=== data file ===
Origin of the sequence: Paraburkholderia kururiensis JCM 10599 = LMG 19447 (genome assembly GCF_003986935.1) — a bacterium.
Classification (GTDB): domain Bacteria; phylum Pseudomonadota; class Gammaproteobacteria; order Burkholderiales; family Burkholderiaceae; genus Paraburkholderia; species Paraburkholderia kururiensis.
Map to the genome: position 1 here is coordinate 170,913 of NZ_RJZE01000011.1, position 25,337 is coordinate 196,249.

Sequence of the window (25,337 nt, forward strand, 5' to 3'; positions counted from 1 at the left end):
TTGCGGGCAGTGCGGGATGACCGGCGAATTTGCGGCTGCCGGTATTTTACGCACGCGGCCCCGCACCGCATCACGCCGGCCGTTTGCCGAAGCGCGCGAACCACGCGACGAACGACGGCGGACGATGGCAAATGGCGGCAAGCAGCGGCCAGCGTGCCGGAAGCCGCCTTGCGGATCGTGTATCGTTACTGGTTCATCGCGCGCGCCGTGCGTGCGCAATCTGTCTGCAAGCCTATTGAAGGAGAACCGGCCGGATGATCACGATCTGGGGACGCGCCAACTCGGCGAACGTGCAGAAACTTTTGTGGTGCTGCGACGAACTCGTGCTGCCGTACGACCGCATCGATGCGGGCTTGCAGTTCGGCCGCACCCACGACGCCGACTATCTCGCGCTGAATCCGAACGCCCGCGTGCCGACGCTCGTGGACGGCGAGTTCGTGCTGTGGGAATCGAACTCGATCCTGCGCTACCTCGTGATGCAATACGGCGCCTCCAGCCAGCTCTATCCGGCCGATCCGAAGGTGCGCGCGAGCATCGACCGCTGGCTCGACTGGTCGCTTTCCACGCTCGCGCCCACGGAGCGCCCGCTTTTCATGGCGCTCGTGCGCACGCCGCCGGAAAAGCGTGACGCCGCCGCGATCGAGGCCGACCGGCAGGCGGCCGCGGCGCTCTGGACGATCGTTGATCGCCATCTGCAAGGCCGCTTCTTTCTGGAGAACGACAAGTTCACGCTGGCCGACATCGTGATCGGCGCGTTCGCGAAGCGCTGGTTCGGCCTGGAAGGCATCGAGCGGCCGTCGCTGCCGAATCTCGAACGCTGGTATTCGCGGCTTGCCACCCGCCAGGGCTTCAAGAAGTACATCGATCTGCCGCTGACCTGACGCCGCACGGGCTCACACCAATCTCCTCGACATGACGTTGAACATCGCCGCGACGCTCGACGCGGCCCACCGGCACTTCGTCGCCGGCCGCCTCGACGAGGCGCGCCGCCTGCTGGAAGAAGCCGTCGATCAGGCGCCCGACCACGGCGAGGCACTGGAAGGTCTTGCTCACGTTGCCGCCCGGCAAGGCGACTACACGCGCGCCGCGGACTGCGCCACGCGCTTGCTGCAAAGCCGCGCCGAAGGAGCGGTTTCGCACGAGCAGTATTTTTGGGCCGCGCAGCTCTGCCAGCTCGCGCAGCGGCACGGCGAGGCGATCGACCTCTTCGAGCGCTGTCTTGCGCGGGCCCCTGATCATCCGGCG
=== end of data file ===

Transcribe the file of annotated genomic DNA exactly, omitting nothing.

Origin of the sequence: Paraburkholderia kururiensis JCM 10599 = LMG 19447 (genome assembly GCF_003986935.1) — a bacterium.
Classification (GTDB): domain Bacteria; phylum Pseudomonadota; class Gammaproteobacteria; order Burkholderiales; family Burkholderiaceae; genus Paraburkholderia; species Paraburkholderia kururiensis.
Map to the genome: position 1 here is coordinate 170,913 of NZ_RJZE01000011.1, position 25,337 is coordinate 196,249.

Sequence of the window (25,337 nt, forward strand, 5' to 3'; positions counted from 1 at the left end):
TTGCGGGCAGTGCGGGATGACCGGCGAATTTGCGGCTGCCGGTATTTTACGCACGCGGCCCCGCACCGCATCACGCCGGCCGTTTGCCGAAGCGCGCGAACCACGCGACGAACGACGGCGGACGATGGCAAATGGCGGCAAGCAGCGGCCAGCGTGCCGGAAGCCGCCTTGCGGATCGTGTATCGTTACTGGTTCATCGCGCGCGCCGTGCGTGCGCAATCTGTCTGCAAGCCTATTGAAGGAGAACCGGCCGGATGATCACGATCTGGGGACGCGCCAACTCGGCGAACGTGCAGAAACTTTTGTGGTGCTGCGACGAACTCGTGCTGCCGTACGACCGCATCGATGCGGGCTTGCAGTTCGGCCGCACCCACGACGCCGACTATCTCGCGCTGAATCCGAACGCCCGCGTGCCGACGCTCGTGGACGGCGAGTTCGTGCTGTGGGAATCGAACTCGATCCTGCGCTACCTCGTGATGCAATACGGCGCCTCCAGCCAGCTCTATCCGGCCGATCCGAAGGTGCGCGCGAGCATCGACCGCTGGCTCGACTGGTCGCTTTCCACGCTCGCGCCCACGGAGCGCCCGCTTTTCATGGCGCTCGTGCGCACGCCGCCGGAAAAGCGTGACGCCGCCGCGATCGAGGCCGACCGGCAGGCGGCCGCGGCGCTCTGGACGATCGTTGATCGCCATCTGCAAGGCCGCTTCTTTCTGGAGAACGACAAGTTCACGCTGGCCGACATCGTGATCGGCGCGTTCGCGAAGCGCTGGTTCGGCCTGGAAGGCATCGAGCGGCCGTCGCTGCCGAATCTCGAACGCTGGTATTCGCGGCTTGCCACCCGCCAGGGCTTCAAGAAGTACATCGATCTGCCGCTGACCTGACGCCGCACGGGCTCACACCAATCTCCTCGACATGACGTTGAACATCGCCGCGACGCTCGACGCGGCCCACCGGCACTTCGTCGCCGGCCGCCTCGACGAGGCGCGCCGCCTGCTGGAAGAAGCCGTCGATCAGGCGCCCGACCACGGCGAGGCACTGGAAGGTCTTGCTCACGTTGCCGCCCGGCAAGGCGACTACACGCGCGCCGCGGACTGCGCCACGCGCTTGCTGCAAAGCCGCGCCGAAGGAGCGGTTTCGCACGAGCAGTATTTTTGGGCCGCGCAGCTCTGCCAGCTCGCGCAGCGGCACGGCGAGGCGATCGACCTCTTCGAGCGCTGTCTTGCGCGGGCCCCTGATCATCCGGCG